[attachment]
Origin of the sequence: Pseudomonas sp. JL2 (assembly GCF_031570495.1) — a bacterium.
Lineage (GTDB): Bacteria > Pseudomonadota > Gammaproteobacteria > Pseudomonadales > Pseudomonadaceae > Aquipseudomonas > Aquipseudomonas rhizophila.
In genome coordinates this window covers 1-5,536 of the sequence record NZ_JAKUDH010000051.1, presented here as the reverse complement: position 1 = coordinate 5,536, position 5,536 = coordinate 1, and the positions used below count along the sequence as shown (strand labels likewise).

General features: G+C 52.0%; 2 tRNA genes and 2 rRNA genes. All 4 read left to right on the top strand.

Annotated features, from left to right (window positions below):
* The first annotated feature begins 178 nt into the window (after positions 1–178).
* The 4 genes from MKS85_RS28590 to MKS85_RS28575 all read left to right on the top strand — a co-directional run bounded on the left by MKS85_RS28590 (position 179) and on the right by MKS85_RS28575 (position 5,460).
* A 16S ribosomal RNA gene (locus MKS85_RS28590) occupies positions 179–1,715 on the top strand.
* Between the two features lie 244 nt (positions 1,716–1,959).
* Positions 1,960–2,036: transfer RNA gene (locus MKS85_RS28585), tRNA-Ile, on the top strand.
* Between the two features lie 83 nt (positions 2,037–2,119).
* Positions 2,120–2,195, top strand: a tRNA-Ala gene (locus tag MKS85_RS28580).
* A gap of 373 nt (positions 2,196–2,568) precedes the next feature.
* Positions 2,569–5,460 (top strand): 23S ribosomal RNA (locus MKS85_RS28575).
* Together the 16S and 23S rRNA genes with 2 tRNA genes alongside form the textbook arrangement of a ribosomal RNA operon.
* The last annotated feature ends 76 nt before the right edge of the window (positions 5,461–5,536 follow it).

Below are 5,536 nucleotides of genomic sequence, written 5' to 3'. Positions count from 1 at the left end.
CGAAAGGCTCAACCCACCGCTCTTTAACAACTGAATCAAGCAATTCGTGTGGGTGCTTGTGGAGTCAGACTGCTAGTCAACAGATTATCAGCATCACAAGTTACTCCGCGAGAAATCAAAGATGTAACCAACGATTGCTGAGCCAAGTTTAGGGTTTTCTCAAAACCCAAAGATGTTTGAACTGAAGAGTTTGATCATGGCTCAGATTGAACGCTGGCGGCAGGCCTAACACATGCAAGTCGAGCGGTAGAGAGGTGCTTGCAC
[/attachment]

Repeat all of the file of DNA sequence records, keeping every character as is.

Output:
Origin of the sequence: Pseudomonas sp. JL2 (assembly GCF_031570495.1) — a bacterium.
Lineage (GTDB): Bacteria > Pseudomonadota > Gammaproteobacteria > Pseudomonadales > Pseudomonadaceae > Aquipseudomonas > Aquipseudomonas rhizophila.
In genome coordinates this window covers 1-5,536 of the sequence record NZ_JAKUDH010000051.1, presented here as the reverse complement: position 1 = coordinate 5,536, position 5,536 = coordinate 1, and the positions used below count along the sequence as shown (strand labels likewise).

General features: G+C 52.0%; 2 tRNA genes and 2 rRNA genes. All 4 read left to right on the top strand.

Annotated features, from left to right (window positions below):
* The first annotated feature begins 178 nt into the window (after positions 1–178).
* The 4 genes from MKS85_RS28590 to MKS85_RS28575 all read left to right on the top strand — a co-directional run bounded on the left by MKS85_RS28590 (position 179) and on the right by MKS85_RS28575 (position 5,460).
* A 16S ribosomal RNA gene (locus MKS85_RS28590) occupies positions 179–1,715 on the top strand.
* Between the two features lie 244 nt (positions 1,716–1,959).
* Positions 1,960–2,036: transfer RNA gene (locus MKS85_RS28585), tRNA-Ile, on the top strand.
* Between the two features lie 83 nt (positions 2,037–2,119).
* Positions 2,120–2,195, top strand: a tRNA-Ala gene (locus tag MKS85_RS28580).
* A gap of 373 nt (positions 2,196–2,568) precedes the next feature.
* Positions 2,569–5,460 (top strand): 23S ribosomal RNA (locus MKS85_RS28575).
* Together the 16S and 23S rRNA genes with 2 tRNA genes alongside form the textbook arrangement of a ribosomal RNA operon.
* The last annotated feature ends 76 nt before the right edge of the window (positions 5,461–5,536 follow it).

Below are 5,536 nucleotides of genomic sequence, written 5' to 3'. Positions count from 1 at the left end.
CGAAAGGCTCAACCCACCGCTCTTTAACAACTGAATCAAGCAATTCGTGTGGGTGCTTGTGGAGTCAGACTGCTAGTCAACAGATTATCAGCATCACAAGTTACTCCGCGAGAAATCAAAGATGTAACCAACGATTGCTGAGCCAAGTTTAGGGTTTTCTCAAAACCCAAAGATGTTTGAACTGAAGAGTTTGATCATGGCTCAGATTGAACGCTGGCGGCAGGCCTAACACATGCAAGTCGAGCGGTAGAGAGGTGCTTGCAC